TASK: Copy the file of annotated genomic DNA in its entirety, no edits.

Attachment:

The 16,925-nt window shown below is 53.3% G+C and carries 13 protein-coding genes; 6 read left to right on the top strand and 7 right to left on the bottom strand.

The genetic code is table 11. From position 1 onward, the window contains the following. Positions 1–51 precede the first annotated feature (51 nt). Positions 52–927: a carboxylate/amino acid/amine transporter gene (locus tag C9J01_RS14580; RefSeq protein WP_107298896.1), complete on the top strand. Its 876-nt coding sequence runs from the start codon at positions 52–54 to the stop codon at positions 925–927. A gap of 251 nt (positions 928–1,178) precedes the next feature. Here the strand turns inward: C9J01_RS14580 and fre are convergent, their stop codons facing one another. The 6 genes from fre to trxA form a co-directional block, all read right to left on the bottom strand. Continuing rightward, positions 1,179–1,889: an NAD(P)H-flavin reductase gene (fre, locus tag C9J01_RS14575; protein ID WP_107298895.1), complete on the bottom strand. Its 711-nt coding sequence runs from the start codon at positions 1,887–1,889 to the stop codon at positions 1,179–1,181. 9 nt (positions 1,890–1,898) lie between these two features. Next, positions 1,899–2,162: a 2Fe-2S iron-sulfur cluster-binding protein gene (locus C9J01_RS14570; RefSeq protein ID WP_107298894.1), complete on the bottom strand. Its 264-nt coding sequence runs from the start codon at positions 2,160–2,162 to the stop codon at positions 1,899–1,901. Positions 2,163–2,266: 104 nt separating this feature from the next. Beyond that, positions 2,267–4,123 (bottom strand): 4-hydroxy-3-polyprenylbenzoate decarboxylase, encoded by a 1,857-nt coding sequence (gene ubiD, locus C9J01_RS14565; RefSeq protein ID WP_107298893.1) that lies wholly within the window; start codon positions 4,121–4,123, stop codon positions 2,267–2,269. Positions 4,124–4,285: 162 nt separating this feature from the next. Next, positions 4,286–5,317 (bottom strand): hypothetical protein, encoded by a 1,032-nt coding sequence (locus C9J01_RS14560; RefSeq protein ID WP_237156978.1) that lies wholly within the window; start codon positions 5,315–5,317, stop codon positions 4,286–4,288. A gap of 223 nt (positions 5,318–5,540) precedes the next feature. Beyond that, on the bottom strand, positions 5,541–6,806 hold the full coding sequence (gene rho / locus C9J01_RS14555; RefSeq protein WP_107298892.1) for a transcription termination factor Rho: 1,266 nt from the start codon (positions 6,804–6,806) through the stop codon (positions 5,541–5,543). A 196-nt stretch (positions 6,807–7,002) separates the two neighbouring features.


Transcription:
The 16,925-nt window shown below is 53.3% G+C and carries 13 protein-coding genes; 6 read left to right on the top strand and 7 right to left on the bottom strand.

The genetic code is table 11. From position 1 onward, the window contains the following. Positions 1–51 precede the first annotated feature (51 nt). Positions 52–927: a carboxylate/amino acid/amine transporter gene (locus tag C9J01_RS14580; RefSeq protein WP_107298896.1), complete on the top strand. Its 876-nt coding sequence runs from the start codon at positions 52–54 to the stop codon at positions 925–927. A gap of 251 nt (positions 928–1,178) precedes the next feature. Here the strand turns inward: C9J01_RS14580 and fre are convergent, their stop codons facing one another. The 6 genes from fre to trxA form a co-directional block, all read right to left on the bottom strand. Continuing rightward, positions 1,179–1,889: an NAD(P)H-flavin reductase gene (fre, locus tag C9J01_RS14575; protein ID WP_107298895.1), complete on the bottom strand. Its 711-nt coding sequence runs from the start codon at positions 1,887–1,889 to the stop codon at positions 1,179–1,181. 9 nt (positions 1,890–1,898) lie between these two features. Next, positions 1,899–2,162: a 2Fe-2S iron-sulfur cluster-binding protein gene (locus C9J01_RS14570; RefSeq protein ID WP_107298894.1), complete on the bottom strand. Its 264-nt coding sequence runs from the start codon at positions 2,160–2,162 to the stop codon at positions 1,899–1,901. Positions 2,163–2,266: 104 nt separating this feature from the next. Beyond that, positions 2,267–4,123 (bottom strand): 4-hydroxy-3-polyprenylbenzoate decarboxylase, encoded by a 1,857-nt coding sequence (gene ubiD, locus C9J01_RS14565; RefSeq protein ID WP_107298893.1) that lies wholly within the window; start codon positions 4,121–4,123, stop codon positions 2,267–2,269. Positions 4,124–4,285: 162 nt separating this feature from the next. Next, positions 4,286–5,317 (bottom strand): hypothetical protein, encoded by a 1,032-nt coding sequence (locus C9J01_RS14560; RefSeq protein ID WP_237156978.1) that lies wholly within the window; start codon positions 5,315–5,317, stop codon positions 4,286–4,288. A gap of 223 nt (positions 5,318–5,540) precedes the next feature. Beyond that, on the bottom strand, positions 5,541–6,806 hold the full coding sequence (gene rho / locus C9J01_RS14555; RefSeq protein WP_107298892.1) for a transcription termination factor Rho: 1,266 nt from the start codon (positions 6,804–6,806) through the stop codon (positions 5,541–5,543). A 196-nt stretch (positions 6,807–7,002) separates the two neighbouring features.